Now I Am The Master – Part Three

It’s starting to feel a little bit like the start of 2022 again, when my Skaven Renaissance was in full swing and I was cranking out models left right and centre. After my grand plans to expand my Space Wolves for the release of the new edition of Heresy fizzled out a bit (for the time being), Star Wars Legion has given me the kick up the ass that I needed to get back on the hobby train and start churning out minis again.

After last instalment saw me finishing an 800 point army, I’ve been working hard on some exciting new units for my Galactic Empire – and I think these latest additions have been my favourite so far. First up, we have Emperor Palpatine and a cadre of Royal Guard.

I learned a lot of about painting red over the course of building my Skaven army for Warhammer Fantasy Battles – so I pulled out every little trick I could muster for the Emperors elite bodyguard. Their red robes started from a base of Vallejo Scarlet Red with a thin airbrushed coat of Bloody Red. Once this had dried, I switched to hairy brush and started to build up layers of saturation using the rich but kind of translucent Bloody Red again. Towards the folds, I started to add increasing amounts Orange Fire into the layers until finally adding some Rosy Flesh into the mix to edge highlight the sharpest edges. This sounds like a lot of steps, but it seemed to take no time it all. It helps that the squad is reasonably small – clocking in at only four models – but I think the paints themselves helped matters as well. Most of the red paints that I used in this process are fairly translucent without thinning, which make them really easy to build up smooth layers of gradient with. By the time I’d finished repeating a step on the 4th mini, the 1st would be dry and ready for the next step. Thanks to how translucent the paints were, I could be fairly haphazard with my painting as any one layer isn’t going to muck things up until you start to properly edge highlight things.

The trousers were also pretty simple, being Screamer Pink, highlighted with a little added Elfic Flesh and washed with Carroburg Crimson to get that reddish purple colour. The boots were a quick Black with added Elfic Flesh job. For the helmets, I kept things simple and painted these a flat Bloody Red with thin, neat highlights of Rosy Flesh and sharp, black shadows in the recesses – this helps to imply the material is a smooth plasteel despite being the essentially same colour as much of the robes.

On his own, Palpatine was an absolute doddle. At first, I highlighted him in my usual fashion by adding varying levels of Elfic Flesh to Black to layer and highlight his black robes. This would be a little too boring for the biggest, most evil bad guy in all of Star Wars however, so afterwards I made another pass with a little Turquoise mixed into my greys to give him a little bit of a nocturnal glow.

Painting the Emperor’s face was pretty quick and painless too. For this, I basecoated him in Dead Flesh and washed with a mix of Biel Tan Green and Reikland Fleshshade to give him a bit of a pallid tone. Next, I picked out some of his raised features and, erm.. skin folds with Dead Flesh and a little Elfic Flesh on the extremities. As a final touch, I put a little Leather Brown on my palette, watered it down into a glaze and painted in little streaks going down from his eyes to capture that gross, crusty yellow around his peepers. I think it turned out quite well, and adds a little extra visual feature to an otherwise fairly simple miniature.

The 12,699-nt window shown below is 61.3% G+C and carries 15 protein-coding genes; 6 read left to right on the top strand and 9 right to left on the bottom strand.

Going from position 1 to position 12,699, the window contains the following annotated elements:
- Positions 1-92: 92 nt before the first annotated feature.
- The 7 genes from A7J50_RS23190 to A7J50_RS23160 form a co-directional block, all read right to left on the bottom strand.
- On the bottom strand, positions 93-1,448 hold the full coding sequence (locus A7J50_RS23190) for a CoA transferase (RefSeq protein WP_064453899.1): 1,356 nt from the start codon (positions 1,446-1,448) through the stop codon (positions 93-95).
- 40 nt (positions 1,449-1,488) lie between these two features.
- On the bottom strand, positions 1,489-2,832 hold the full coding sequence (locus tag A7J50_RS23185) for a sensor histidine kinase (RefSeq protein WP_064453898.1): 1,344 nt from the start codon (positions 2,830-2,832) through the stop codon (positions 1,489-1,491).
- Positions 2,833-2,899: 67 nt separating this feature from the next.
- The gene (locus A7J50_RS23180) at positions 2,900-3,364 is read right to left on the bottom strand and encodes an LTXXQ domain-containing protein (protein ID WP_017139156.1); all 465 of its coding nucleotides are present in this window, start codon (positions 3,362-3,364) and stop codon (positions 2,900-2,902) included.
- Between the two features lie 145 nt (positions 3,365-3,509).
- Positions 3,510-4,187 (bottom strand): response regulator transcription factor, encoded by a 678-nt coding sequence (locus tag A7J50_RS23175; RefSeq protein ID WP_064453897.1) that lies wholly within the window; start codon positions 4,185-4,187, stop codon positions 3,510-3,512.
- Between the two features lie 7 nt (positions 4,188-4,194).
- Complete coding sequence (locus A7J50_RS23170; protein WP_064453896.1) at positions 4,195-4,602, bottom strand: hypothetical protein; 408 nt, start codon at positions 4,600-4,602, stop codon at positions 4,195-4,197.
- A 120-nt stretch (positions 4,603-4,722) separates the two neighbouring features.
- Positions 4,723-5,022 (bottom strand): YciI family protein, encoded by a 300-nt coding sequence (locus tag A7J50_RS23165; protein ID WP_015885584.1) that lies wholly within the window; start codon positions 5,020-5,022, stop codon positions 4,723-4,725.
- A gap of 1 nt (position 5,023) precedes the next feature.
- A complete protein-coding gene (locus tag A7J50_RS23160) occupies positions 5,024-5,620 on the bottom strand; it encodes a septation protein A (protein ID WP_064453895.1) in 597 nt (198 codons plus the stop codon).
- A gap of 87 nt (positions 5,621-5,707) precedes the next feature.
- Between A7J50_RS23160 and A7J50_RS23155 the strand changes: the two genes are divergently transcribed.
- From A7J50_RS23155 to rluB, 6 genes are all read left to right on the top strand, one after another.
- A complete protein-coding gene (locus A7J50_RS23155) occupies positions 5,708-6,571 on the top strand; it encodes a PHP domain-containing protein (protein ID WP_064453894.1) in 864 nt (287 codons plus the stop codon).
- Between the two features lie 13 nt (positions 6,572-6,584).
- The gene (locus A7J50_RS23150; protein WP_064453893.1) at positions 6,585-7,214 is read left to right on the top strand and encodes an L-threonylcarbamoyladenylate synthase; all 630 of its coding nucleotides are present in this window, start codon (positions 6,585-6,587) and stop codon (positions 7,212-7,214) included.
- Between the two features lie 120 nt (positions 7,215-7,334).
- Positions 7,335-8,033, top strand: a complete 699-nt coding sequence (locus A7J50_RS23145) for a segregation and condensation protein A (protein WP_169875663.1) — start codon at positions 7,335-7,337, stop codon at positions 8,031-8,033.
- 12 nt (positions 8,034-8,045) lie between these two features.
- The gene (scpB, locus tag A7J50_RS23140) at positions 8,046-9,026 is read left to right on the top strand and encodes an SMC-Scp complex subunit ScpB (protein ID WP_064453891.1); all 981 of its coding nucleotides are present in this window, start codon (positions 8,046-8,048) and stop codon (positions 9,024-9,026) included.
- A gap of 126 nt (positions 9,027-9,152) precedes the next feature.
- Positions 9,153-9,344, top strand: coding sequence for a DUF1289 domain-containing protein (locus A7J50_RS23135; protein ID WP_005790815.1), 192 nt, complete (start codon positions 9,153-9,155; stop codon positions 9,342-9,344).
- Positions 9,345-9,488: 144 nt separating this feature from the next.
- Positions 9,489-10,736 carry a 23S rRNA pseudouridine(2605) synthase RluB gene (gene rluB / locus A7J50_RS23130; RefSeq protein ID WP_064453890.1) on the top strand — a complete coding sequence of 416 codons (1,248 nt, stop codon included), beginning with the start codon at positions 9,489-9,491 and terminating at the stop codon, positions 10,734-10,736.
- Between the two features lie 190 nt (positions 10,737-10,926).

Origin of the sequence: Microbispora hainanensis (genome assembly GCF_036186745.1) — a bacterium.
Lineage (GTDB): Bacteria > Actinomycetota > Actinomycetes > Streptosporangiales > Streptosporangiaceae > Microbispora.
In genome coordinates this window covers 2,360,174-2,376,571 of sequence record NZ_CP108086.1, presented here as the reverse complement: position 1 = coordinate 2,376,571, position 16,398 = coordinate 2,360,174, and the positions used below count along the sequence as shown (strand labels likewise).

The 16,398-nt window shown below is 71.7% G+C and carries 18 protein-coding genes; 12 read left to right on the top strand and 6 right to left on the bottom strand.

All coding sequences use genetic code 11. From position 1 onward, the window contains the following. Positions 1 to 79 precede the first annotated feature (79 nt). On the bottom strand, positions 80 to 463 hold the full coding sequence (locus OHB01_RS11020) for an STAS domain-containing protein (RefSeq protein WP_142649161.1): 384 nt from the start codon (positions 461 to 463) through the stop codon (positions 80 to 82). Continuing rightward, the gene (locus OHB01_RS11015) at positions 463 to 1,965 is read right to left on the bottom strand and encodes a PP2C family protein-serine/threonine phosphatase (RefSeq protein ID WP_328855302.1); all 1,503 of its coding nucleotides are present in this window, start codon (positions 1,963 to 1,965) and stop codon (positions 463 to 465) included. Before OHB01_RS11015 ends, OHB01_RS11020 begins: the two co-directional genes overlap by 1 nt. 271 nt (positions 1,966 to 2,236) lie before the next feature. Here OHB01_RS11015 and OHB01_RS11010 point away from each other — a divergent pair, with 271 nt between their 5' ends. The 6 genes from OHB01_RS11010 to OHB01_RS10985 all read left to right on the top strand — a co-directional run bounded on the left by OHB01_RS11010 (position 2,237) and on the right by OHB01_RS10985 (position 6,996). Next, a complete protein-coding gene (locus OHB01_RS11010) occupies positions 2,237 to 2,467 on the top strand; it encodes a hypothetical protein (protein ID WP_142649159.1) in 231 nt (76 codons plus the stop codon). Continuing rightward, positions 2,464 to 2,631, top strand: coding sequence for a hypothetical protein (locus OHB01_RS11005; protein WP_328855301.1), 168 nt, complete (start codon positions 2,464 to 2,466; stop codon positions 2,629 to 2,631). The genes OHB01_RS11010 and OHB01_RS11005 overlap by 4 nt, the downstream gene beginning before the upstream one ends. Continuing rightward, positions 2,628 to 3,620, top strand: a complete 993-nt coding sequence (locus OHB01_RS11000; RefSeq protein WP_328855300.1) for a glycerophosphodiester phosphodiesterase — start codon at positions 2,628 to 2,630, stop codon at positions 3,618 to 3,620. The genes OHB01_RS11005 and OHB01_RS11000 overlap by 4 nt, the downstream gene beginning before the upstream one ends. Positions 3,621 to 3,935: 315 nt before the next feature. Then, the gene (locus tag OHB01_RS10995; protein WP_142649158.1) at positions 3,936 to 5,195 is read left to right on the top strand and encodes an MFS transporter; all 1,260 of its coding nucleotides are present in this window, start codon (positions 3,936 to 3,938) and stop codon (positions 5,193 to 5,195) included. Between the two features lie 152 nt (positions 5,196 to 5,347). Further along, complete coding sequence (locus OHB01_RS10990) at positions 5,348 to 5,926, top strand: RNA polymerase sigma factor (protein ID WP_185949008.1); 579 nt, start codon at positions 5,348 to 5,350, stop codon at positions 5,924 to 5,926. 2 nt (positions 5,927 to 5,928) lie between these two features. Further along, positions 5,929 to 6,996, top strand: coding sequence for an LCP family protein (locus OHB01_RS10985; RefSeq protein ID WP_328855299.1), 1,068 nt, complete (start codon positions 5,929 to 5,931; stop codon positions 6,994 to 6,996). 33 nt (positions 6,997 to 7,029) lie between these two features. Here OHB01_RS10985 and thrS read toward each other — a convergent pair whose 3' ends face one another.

The next addition to the army was Iden Versio and a squad of Death Troopers.

At this point, I was getting pretty immersed in Star Wars again – listening to Star Wars lore videos on YouTube, playing Star Wars video games when I was too tired to paint – and after playing the first part of the Battlefront 2 campaign, I absolutely had to pick up Iden Versio.

This was a cool mini and a pretty good likeness for the character overall. I liked that it was a hard plastic mini and that came on a sprue. I liked having multiple weapon options to choose from (although I won’t be so pleased if WYSIWYG is a hard and fast rule for characters like these in organised play). I especially liked that she comes with her ID10 Droid ‘Dio’, although I’m not so keen on the disproportionate size of Iden’s head. It feels a little at odds with the rest of the Empire range – and was a big reason why I opted against picking up Inferno Squad as a whole. The models just look a little goofy with all their oversized helmets, in particular.

Instead, I scratched the special forces itch with a unit of Death Troopers – which were by and large the single most time consuming unit I’ve painted for Legion so far. While I can generally get away without any edge highlighting on squads of Stormtroopers, you sort of don’t have a choice here when it comes to painting black. On these minis, I primed them black, gave them a quick zenithal with Panzer Dark Grey and a wash with Nuln Oil Gloss. Afterwards, I went in and edge highlighted all of their edges with Cold Grey, tidied up my lines with Nuln Oil and Black and then picked out some specular highlights on the corners with a Cold Grey/Elfic Flesh mix. The guns were painted Plate Mail Metal and washed with Nuln Oil, then the lenses and uhh.. mandibles? on the helmets were basecoated Goblin Green and highlighted with Lime Green and a single dot of Elfic Flesh. Nothing overly complicated, but pretty time consuming to do all that edge highlighting. Still, I’m super pleased with how they turned out in the end. The detail pops, and I’m very pleased with how distinctly ‘black’ the colour reads at a glance – often the hardest part about painting that colour.